The last human character we meet is the most mysterious- Basil the Explorer. He seems much more stable than the other three, which indicates that perhaps he has some knowledge of Avalar and has traveled there of his own free will, perhaps out of scientific curiosity. We find him stranded in Mystic Marsh after his jeep breaks down. Like the other humans we have covered, Basil seems disturbingly out of place. His broken vehicle reminded me of literary tropes involving characters becoming lost in fantasy realms- usually it’s a wardrobe or a rabbit hole, and sometimes it’s a Malaysian airplane. Imagine you’re a nauseatingly-British explorer with an oversized moustache that smells permanently of chip butties and imperialism, on safari in the African savannah. You’re driving along, when all of a sudden, imperceptibly, the environment around you changes. It’s subtle- the acacia trees now have treehouses connected by boardwalks, the water is now purple, and all the elephants and rhinos have snail shells on their backs. It’s like a nightmare you’re trying to wake up from. In fact, the Mystic Marsh level has a theme of insomnia and psychosis. It’s a world out of balance; the magic water fountain that lulls the animals into sleep is broken, and now they’re rampaging around the place in an orgy of violence, driven mad by the inability to rest. Or perhaps the fountain itself is evil, suppressing the animals into a state of constant drowsiness like some dystopian mind control drug, and now that they’re free, the animals want revenge on their mystic overlords. Either way, I think the animals and the fountain represent Basil’s desire to break free and return to the real world.
- Avalar is in fact a post-apocalyptic wasteland…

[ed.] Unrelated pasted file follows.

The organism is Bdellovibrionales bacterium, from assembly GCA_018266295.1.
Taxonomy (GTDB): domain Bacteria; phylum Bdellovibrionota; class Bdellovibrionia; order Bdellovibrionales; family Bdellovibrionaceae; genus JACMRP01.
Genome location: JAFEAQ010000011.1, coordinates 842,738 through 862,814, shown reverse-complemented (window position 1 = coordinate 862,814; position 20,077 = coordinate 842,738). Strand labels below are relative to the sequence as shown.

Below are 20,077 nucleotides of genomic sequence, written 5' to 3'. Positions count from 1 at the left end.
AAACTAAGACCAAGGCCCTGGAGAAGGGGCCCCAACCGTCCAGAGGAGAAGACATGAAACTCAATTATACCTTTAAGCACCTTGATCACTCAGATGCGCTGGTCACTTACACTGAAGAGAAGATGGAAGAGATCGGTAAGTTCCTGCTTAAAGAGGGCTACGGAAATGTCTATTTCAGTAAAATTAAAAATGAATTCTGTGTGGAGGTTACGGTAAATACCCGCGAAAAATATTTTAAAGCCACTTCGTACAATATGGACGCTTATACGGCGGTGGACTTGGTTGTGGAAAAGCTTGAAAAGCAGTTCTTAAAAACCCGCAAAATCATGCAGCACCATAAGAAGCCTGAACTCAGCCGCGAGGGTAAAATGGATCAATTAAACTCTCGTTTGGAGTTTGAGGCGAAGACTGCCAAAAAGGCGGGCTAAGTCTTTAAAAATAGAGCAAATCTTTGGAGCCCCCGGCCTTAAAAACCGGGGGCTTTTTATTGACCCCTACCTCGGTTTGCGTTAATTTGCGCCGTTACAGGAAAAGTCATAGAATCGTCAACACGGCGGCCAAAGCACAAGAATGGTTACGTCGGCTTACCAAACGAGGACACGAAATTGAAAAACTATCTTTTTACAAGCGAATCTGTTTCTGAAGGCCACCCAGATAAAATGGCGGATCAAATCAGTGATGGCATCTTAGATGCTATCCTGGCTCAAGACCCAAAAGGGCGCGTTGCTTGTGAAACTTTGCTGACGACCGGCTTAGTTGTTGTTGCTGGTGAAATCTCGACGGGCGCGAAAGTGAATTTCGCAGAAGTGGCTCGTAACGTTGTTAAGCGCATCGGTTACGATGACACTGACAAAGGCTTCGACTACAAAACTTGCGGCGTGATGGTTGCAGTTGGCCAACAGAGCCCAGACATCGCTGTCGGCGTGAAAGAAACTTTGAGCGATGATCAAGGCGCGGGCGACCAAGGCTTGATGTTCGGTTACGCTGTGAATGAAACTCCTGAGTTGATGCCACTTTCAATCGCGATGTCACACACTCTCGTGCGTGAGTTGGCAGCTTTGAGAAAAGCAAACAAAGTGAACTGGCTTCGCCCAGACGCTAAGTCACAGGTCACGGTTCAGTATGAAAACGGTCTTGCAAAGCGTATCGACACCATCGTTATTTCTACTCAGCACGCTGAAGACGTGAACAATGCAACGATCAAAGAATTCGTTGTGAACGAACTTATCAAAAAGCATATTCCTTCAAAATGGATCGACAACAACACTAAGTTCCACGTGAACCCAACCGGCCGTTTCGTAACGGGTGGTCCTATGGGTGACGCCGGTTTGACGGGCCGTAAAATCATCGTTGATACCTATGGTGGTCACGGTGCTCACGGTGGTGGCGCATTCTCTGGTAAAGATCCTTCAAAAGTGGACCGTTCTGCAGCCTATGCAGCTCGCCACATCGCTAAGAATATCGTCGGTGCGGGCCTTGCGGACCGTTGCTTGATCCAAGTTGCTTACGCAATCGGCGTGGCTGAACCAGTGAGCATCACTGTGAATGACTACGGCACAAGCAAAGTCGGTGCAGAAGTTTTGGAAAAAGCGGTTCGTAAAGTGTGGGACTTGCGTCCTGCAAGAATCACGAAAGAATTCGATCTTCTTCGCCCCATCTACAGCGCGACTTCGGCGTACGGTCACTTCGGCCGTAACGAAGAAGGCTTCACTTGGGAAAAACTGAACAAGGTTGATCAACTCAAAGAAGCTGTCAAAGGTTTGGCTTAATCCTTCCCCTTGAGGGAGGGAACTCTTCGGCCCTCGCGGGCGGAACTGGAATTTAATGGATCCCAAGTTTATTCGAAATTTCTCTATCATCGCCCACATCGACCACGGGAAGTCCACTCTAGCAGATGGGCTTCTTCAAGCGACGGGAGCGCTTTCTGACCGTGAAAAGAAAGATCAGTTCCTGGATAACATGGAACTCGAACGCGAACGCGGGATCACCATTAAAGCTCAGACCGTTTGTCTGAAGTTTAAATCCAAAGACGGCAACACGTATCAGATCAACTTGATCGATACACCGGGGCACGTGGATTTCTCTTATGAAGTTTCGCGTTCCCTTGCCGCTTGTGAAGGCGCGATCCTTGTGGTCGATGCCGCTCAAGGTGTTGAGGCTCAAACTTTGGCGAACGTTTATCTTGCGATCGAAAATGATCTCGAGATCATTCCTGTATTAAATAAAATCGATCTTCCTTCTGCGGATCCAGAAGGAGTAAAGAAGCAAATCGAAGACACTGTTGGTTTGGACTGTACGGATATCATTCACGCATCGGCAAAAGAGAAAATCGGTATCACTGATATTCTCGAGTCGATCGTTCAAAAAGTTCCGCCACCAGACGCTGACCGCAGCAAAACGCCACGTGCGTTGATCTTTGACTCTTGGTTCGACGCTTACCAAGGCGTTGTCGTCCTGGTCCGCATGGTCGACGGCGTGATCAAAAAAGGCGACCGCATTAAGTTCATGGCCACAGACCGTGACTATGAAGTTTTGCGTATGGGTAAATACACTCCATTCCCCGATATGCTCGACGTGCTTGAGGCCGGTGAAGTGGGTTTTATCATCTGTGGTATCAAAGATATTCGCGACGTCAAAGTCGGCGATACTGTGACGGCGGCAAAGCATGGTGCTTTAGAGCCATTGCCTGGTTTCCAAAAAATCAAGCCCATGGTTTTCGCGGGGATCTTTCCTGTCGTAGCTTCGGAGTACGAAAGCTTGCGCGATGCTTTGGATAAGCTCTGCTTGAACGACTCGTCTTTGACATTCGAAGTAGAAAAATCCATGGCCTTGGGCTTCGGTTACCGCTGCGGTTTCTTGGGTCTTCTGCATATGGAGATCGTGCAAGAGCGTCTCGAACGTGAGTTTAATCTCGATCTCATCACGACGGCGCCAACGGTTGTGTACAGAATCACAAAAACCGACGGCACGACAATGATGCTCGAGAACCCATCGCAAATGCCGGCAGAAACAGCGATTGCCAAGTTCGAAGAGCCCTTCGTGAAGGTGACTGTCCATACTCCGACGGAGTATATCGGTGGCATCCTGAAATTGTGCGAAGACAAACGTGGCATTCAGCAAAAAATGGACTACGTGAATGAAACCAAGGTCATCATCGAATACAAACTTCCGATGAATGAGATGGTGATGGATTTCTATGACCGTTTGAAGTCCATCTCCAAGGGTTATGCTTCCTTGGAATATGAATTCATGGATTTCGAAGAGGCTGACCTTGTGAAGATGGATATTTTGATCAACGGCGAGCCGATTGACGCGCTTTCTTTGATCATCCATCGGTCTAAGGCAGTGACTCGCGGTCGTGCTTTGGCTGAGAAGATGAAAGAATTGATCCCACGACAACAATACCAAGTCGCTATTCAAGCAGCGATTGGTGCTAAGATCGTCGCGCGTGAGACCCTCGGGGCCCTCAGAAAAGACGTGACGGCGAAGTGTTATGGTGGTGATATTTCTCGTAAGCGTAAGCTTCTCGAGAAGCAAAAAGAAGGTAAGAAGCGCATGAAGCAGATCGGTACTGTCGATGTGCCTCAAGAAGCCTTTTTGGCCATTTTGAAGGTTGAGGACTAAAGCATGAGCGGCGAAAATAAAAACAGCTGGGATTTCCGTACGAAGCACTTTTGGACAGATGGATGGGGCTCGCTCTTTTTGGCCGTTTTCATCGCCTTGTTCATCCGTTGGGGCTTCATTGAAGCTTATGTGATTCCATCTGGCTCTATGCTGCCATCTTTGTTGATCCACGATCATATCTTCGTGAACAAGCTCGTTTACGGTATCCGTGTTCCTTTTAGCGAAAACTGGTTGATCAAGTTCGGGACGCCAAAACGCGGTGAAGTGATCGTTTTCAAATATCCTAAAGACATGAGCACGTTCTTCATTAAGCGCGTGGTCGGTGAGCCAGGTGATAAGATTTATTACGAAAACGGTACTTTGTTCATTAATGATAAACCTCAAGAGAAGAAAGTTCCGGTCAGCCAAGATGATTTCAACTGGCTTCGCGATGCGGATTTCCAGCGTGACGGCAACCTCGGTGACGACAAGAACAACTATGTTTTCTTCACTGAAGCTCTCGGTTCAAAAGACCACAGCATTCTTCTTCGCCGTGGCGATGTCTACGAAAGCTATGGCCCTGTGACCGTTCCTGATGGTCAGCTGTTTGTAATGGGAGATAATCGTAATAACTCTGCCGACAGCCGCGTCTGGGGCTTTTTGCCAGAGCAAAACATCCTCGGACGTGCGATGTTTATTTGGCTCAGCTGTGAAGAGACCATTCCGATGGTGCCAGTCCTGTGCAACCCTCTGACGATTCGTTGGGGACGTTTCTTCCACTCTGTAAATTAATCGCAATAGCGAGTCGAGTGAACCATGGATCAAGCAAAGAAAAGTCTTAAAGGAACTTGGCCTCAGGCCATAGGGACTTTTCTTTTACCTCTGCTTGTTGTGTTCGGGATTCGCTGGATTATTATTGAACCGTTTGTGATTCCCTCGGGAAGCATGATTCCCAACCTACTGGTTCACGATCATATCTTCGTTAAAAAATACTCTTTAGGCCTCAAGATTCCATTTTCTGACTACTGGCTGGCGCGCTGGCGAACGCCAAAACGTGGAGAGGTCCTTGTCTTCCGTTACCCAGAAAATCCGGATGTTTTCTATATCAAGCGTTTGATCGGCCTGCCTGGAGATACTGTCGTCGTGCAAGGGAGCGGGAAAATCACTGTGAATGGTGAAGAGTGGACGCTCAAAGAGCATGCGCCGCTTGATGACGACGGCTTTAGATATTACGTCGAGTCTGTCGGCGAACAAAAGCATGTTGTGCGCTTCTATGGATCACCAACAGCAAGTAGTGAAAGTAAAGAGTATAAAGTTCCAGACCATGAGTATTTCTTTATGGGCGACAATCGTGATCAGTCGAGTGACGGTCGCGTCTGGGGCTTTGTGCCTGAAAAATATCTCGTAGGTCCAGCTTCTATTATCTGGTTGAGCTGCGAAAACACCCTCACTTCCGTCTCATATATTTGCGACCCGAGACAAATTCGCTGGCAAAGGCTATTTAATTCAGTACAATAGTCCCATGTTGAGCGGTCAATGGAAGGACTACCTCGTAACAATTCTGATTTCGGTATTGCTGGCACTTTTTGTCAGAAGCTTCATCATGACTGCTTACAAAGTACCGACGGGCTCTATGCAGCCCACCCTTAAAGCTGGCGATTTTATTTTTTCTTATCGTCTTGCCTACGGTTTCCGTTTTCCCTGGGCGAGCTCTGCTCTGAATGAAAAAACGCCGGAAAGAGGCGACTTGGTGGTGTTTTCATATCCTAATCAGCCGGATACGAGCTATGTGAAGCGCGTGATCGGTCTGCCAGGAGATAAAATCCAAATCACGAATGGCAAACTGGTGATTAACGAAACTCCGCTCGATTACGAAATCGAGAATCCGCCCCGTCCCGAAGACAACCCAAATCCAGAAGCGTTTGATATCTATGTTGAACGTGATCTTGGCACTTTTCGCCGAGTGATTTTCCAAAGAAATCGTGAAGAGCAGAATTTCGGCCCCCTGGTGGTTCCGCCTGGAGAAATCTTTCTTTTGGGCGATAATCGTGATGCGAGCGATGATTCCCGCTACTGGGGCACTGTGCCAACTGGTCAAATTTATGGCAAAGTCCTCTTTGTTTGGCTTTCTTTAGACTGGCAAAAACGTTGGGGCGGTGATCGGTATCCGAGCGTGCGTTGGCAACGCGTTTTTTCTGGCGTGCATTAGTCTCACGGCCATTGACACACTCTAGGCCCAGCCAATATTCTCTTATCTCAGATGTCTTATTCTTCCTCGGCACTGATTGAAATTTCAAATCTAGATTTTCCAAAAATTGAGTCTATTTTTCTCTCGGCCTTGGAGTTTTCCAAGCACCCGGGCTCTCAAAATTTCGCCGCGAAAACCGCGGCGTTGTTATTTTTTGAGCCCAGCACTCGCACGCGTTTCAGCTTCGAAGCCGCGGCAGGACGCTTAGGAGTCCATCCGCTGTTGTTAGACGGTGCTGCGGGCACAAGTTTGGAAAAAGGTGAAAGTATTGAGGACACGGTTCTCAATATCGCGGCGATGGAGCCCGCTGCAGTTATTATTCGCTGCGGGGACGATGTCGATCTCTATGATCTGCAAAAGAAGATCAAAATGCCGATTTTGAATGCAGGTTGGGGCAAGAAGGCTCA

This theory is sort of a continuation of the last one, but with a twist. Instead of the humans being lost voyageurs from another world, perhaps they are in fact the true natives of Avalar, but an apocalyptic event has diminished their numbers. This would also explain for Handel and Greta’s lack of adult supervision, Agent Zero’s mental illness, and Basil the Explorer’s strange isolation. It’s further supported by the fact that other locations throughout Avalar show signs of human influence but are devoid of a human presence. Let’s look at the robot societies for example. Metropolis is a city of robots that resembles something you might see in the real world. The robots are depicted wearing ties and standing in line for the bus. I got the feeling that something happened to the humans- either some kind of deadly plague or a violent robot uprising. Because let’s face it- someone had to build and program those robots. The creators likely fashioned them in their own image. Over in Robotica Farms, the robots even have hick accents and mimic human behavior- for instance one of them is chewing straw and wearing dungarees. Robots don’t need organic food products, and yet they are maintaining the farm anyway. It’s like the robots of Metropolis and Robotica Farms have replaced their human masters and are following the pre-programmed AI subroutines given to them. It’s creepy isn’t it? A world where robots think they are humans and go on imitating human life. My apocalypse theory is further evidenced by the Bone Builder and Ice Builder cultures. The natives of Skelos Badlands and Crystal Glacier are the same species, but are they human? At first I didn’t think they resembled the likes of Agent Zero and the other humans I mentioned in the last section. I figured they are most likely a separate species within the same genus, in a manner similar to which homo sapiens and homo neanderthalensis share a common ancestor. The Bone Builders and Ice Builder peoples are squat pygmies with large chins and pug noses. They’re little potato-headed cavemen. But if they are in fact humans, it lends credence to the human apocalypse theory. Perhaps their species once achieved scientific greatness, and lived highly complex lives in cities like Metropolis. They built robots and genetically altered farmyard animals to become hyper-intelligent. Once their society collapsed, those that survived fell into a primitive, Stone Age existence. The diaspora of human survivors had a schism, with one tribe settling in the equatorial region of Avalar and the other heading for the polar ice caps. What do you think?